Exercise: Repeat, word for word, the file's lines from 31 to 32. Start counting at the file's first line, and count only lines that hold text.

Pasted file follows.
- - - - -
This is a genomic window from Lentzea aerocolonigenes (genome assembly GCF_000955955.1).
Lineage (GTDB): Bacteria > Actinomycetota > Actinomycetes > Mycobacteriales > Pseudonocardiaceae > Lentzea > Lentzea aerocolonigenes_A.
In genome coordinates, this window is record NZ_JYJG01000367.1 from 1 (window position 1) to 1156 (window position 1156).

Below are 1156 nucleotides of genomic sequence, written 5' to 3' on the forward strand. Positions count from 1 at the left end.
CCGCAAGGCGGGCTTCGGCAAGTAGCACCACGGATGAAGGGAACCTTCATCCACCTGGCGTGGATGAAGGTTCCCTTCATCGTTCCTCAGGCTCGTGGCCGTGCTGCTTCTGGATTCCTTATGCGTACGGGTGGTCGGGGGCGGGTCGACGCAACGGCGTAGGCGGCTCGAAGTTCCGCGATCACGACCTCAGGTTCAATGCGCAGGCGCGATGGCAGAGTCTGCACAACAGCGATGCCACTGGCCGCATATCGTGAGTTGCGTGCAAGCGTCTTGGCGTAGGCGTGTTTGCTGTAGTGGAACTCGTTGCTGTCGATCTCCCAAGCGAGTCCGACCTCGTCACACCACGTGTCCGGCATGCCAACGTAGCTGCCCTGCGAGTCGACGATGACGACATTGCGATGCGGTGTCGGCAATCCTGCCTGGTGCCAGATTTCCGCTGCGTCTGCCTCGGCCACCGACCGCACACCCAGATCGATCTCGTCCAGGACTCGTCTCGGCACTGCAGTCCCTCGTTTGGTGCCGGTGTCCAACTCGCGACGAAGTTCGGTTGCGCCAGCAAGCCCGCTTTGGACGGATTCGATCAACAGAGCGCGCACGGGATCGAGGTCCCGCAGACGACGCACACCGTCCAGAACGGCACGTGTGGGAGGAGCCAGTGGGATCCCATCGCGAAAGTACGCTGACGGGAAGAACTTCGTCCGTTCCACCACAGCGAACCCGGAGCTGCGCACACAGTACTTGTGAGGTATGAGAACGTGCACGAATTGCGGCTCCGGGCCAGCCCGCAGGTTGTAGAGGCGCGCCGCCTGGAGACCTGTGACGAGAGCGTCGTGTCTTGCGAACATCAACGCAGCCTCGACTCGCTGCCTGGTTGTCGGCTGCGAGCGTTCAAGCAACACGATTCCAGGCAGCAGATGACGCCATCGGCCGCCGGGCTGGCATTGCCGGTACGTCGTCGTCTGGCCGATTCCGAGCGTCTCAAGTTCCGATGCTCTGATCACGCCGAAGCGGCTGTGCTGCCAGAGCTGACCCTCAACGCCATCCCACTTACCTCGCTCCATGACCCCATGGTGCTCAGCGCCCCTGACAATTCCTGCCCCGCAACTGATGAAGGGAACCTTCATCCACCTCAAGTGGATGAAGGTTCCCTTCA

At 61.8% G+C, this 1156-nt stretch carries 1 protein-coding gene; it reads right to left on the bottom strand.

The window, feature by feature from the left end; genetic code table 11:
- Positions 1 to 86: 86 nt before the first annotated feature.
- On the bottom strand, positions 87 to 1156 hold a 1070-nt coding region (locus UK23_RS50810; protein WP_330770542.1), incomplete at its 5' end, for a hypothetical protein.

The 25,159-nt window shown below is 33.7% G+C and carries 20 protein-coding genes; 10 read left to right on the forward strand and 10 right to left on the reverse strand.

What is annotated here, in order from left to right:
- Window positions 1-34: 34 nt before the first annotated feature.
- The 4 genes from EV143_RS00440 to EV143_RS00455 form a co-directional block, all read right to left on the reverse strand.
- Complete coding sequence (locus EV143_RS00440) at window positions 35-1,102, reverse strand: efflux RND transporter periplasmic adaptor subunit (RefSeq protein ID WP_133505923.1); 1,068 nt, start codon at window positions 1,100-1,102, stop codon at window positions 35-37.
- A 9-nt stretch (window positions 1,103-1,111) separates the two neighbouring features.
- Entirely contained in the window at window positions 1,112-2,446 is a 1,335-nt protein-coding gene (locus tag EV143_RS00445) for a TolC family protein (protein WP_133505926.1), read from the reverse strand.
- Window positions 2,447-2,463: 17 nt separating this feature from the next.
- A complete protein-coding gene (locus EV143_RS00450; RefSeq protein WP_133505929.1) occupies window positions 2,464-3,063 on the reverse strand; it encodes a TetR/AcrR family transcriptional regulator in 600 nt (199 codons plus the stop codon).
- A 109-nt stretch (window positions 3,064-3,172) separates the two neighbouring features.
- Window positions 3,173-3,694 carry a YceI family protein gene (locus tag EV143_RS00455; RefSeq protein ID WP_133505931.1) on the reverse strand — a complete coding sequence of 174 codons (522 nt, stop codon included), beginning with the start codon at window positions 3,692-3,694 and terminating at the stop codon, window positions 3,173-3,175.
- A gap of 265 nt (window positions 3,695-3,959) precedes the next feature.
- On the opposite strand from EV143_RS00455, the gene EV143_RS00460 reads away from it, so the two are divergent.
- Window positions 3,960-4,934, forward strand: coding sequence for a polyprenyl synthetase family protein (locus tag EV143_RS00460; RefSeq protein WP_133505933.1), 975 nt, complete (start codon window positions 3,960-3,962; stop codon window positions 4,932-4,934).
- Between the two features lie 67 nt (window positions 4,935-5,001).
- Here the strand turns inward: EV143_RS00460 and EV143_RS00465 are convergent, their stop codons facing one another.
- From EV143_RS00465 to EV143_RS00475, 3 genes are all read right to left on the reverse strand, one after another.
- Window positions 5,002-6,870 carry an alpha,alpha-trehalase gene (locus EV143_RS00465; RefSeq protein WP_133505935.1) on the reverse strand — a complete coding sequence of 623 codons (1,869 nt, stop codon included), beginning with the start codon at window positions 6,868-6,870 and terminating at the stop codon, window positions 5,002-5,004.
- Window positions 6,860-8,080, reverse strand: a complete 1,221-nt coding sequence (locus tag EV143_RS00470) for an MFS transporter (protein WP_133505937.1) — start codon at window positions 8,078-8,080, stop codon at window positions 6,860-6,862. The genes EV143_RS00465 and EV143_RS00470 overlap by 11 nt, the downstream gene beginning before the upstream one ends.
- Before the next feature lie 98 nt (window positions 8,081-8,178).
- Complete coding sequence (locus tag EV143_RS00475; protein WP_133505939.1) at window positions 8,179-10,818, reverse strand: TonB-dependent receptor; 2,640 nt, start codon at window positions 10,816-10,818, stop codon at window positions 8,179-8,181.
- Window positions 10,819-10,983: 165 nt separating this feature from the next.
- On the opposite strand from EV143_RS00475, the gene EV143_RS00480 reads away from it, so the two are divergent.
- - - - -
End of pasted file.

- Window positions 10,819-10,983: 165 nt separating this feature from the next.
- On the opposite strand from EV143_RS00475, the gene EV143_RS00480 reads away from it, so the two are divergent.